In an environment where there is increased demand for hospital beds, it is important that inpatient flow from admission to treatment to discharge is optimized. Among the many drivers that impact efficient patient throughput is an effective and timely discharge process. Early morning discharge helps align inpatient capacity with clinical demand, thereby avoiding gridlock that adversely affects scheduled surgical procedures, diagnostic procedures, and therapies. At our large, academic medical center, we hypothesized that an interdisciplinary approach to scheduled discharge order entry would increase the percentage of discharges occurring before 11:00 AM and improve overall discharge time. The pilot study involved moving rate-limiting steps to earlier in the discharge process, specifically medication reconciliation to the night before discharge and “discharge to home” order entry before 9:00 AM the morning of discharge. The baseline rate of discharges before 11:00 AM was 8% and significantly increased to 11% after the intervention (P = .02). Moreover, in the subset of patients (21%) for whom early medication reconciliation and discharge to home order entry were both executed, the percentage of patient discharges occurring before 11:00 AM increased to 29.7%, with an associated average discharge time of more than 3 hours earlier. No patient harm events were associated with this pilot project. There was no significant change in length of stay, and 30-day readmission rate improved significantly from 13.8% to 10.3% (P = .002). Our study demonstrates that a multidisciplinary approach using prescribed order entry and medication reconciliation is a low cost, safe, and effective way to increase early morning discharges and improve patient flow for large hospitals with high volumes of scheduled patient admissions.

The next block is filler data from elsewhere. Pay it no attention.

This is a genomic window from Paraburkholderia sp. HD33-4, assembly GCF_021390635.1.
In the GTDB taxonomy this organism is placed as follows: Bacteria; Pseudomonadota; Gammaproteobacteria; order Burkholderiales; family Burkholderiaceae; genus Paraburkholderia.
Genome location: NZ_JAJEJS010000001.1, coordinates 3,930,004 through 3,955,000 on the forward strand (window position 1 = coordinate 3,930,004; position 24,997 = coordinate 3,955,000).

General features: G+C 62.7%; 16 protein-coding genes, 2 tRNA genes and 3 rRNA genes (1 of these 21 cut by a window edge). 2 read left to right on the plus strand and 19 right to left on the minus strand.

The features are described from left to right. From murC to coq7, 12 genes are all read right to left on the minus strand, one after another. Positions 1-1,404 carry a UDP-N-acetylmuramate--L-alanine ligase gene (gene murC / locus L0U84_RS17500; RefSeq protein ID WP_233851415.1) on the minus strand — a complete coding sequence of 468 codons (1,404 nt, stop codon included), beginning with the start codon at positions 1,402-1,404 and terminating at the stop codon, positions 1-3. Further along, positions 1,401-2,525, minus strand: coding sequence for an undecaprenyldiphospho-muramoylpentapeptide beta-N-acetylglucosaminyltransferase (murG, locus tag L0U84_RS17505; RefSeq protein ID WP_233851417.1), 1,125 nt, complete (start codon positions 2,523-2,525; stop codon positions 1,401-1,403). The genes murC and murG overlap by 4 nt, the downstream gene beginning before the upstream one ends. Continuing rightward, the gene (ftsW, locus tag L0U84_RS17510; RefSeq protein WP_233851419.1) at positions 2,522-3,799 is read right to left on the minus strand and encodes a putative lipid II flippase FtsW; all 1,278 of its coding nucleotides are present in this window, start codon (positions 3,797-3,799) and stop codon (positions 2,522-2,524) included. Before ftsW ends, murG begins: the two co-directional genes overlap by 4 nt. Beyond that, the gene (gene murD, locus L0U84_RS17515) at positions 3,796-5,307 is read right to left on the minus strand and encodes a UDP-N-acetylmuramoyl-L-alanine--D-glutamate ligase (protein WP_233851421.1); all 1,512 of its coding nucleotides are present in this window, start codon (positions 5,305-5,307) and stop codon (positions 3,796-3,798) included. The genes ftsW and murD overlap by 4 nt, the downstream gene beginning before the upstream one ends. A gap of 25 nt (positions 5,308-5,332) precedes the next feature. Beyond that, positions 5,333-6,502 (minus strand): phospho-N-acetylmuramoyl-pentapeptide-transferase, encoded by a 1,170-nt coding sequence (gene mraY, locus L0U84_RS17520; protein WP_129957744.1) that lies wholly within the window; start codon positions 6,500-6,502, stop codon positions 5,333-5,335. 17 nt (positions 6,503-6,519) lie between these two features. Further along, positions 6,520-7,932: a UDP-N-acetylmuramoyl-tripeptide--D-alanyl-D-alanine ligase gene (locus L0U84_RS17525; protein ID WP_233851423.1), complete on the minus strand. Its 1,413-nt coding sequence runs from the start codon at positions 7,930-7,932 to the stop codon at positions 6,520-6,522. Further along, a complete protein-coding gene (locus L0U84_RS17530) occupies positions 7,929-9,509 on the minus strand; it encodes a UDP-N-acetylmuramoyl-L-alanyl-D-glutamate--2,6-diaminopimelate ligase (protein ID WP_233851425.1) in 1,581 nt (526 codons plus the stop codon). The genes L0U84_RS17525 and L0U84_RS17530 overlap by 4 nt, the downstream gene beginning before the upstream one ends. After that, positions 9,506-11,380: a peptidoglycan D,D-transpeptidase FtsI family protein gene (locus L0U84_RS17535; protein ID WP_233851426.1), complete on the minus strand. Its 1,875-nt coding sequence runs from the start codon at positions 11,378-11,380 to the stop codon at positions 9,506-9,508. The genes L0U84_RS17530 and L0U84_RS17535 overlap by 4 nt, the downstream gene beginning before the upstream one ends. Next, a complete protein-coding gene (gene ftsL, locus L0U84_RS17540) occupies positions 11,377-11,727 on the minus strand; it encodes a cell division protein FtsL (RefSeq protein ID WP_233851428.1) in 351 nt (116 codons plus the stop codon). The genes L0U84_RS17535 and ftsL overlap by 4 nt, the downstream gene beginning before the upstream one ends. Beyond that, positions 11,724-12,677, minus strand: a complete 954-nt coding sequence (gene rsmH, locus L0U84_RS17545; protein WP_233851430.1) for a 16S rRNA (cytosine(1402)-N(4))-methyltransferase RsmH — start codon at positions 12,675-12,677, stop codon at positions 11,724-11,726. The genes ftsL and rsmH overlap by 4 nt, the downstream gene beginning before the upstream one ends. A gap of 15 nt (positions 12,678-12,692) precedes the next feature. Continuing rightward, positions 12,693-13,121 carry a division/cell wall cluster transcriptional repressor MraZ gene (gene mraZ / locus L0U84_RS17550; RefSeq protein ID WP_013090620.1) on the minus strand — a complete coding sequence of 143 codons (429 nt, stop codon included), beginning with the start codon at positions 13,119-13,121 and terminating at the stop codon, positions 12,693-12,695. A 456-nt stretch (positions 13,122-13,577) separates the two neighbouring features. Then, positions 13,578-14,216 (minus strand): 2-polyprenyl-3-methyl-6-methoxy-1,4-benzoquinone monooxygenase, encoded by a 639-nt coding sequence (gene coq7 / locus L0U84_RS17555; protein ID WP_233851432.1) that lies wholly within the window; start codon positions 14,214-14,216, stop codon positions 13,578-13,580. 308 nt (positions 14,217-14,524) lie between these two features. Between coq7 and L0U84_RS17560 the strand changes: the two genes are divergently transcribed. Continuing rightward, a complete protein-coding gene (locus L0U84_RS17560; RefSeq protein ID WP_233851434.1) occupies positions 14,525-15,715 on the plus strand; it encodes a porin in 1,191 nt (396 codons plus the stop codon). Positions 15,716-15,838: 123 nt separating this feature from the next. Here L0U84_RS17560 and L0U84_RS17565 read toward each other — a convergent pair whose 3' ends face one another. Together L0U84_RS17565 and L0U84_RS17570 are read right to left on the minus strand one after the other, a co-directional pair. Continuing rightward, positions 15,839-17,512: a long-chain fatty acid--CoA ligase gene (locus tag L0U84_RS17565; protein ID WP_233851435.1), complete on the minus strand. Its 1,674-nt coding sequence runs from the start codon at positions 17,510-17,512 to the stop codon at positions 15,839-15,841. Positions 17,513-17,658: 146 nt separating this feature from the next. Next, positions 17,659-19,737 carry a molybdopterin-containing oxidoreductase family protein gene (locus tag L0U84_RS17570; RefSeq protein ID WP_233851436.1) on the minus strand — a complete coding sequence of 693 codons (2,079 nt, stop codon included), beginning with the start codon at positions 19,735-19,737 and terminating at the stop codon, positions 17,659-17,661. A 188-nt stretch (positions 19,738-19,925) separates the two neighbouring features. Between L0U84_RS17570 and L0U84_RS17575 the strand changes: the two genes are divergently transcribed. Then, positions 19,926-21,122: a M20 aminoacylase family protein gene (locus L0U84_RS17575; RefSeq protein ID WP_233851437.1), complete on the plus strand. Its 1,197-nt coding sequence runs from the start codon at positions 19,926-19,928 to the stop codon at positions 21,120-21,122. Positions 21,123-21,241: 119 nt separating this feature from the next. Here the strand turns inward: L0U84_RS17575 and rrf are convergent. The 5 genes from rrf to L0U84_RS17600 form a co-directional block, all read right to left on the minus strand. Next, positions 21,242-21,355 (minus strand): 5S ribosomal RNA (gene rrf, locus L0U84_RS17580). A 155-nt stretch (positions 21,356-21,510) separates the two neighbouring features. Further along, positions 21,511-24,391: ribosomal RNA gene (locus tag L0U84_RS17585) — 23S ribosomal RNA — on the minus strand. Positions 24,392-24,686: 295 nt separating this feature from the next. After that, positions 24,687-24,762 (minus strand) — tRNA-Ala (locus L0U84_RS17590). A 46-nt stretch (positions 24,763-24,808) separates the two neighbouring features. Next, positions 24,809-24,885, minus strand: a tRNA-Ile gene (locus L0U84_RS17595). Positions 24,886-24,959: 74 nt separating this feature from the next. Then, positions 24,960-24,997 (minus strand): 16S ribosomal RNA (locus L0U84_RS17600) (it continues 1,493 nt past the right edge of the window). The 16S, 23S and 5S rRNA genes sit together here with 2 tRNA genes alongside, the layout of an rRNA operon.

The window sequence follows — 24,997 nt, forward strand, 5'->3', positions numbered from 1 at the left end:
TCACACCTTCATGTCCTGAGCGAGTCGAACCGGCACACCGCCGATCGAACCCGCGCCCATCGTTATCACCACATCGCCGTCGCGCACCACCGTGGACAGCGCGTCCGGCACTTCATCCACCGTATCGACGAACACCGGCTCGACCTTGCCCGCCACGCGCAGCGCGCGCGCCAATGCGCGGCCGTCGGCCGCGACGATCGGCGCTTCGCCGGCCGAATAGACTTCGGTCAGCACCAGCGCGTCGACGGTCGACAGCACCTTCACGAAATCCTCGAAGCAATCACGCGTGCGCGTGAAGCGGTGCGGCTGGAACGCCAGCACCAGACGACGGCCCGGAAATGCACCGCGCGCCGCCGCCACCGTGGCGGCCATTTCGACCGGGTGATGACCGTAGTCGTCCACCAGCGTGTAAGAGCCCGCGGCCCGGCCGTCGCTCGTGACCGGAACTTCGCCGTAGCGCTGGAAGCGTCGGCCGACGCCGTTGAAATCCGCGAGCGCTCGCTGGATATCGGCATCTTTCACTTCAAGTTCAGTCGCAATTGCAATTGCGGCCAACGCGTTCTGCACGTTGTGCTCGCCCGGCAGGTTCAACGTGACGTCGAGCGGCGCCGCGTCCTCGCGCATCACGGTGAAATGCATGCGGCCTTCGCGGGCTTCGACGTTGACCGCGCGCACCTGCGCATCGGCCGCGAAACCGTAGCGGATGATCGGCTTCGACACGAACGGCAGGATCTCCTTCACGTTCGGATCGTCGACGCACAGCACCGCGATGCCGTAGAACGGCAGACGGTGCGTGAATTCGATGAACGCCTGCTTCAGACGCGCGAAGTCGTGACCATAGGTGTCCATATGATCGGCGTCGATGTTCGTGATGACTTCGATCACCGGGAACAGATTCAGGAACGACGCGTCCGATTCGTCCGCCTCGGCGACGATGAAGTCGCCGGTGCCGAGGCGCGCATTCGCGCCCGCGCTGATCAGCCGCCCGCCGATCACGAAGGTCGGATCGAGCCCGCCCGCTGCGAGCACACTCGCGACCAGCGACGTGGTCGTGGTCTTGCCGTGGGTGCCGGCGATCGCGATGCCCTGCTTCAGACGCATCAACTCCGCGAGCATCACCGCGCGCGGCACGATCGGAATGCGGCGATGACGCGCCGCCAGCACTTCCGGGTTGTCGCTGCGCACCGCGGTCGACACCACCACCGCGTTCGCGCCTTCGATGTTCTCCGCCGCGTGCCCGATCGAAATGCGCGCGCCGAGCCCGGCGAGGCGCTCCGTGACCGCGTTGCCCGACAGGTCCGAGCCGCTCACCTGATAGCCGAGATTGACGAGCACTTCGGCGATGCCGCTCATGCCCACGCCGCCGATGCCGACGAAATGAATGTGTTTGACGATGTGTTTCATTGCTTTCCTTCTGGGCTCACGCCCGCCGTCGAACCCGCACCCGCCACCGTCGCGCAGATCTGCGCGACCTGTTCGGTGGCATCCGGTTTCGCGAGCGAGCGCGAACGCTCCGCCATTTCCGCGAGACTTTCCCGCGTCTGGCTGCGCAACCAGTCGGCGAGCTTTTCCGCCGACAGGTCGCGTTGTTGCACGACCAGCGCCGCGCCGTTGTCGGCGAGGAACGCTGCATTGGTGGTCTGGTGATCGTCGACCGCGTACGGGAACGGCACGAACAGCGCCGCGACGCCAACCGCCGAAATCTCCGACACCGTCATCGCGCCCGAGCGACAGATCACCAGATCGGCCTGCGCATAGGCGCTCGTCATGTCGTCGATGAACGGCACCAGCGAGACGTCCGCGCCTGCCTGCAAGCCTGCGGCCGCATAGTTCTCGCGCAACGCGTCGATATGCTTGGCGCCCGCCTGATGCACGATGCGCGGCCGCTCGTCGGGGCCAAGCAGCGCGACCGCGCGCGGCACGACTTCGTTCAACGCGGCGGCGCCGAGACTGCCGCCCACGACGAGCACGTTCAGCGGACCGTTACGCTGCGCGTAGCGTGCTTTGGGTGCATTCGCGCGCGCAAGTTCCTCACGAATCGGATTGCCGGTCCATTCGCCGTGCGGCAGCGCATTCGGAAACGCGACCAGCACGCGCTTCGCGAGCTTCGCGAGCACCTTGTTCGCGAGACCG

Department of Medicine, University of Washington, Seattle, WA (Drs Durvasula, Staiger, and Anawalt); Transformation of Care Department, UW Medicine Health System, Seattle, WA (Mr Kayihan); Patient Care Services (Mss Del Bene and Parker), Center for Clinical Excellence (Mr Granich), University of Washington Medical Center, Seattle, WA.
Correspondence: Raghu Durvasula, MD, MHA, Department of Medicine, University of Washington Medical Center, Box 356330, 1959 NE Pacific St, Seattle, WA 98195 (email@example.com).
The results from this initiative were previously presented at the 2013 University Hospital Consortium (UHC) Annual Conference held in Atlanta, Georgia.
The authors declare no conflicts of interest.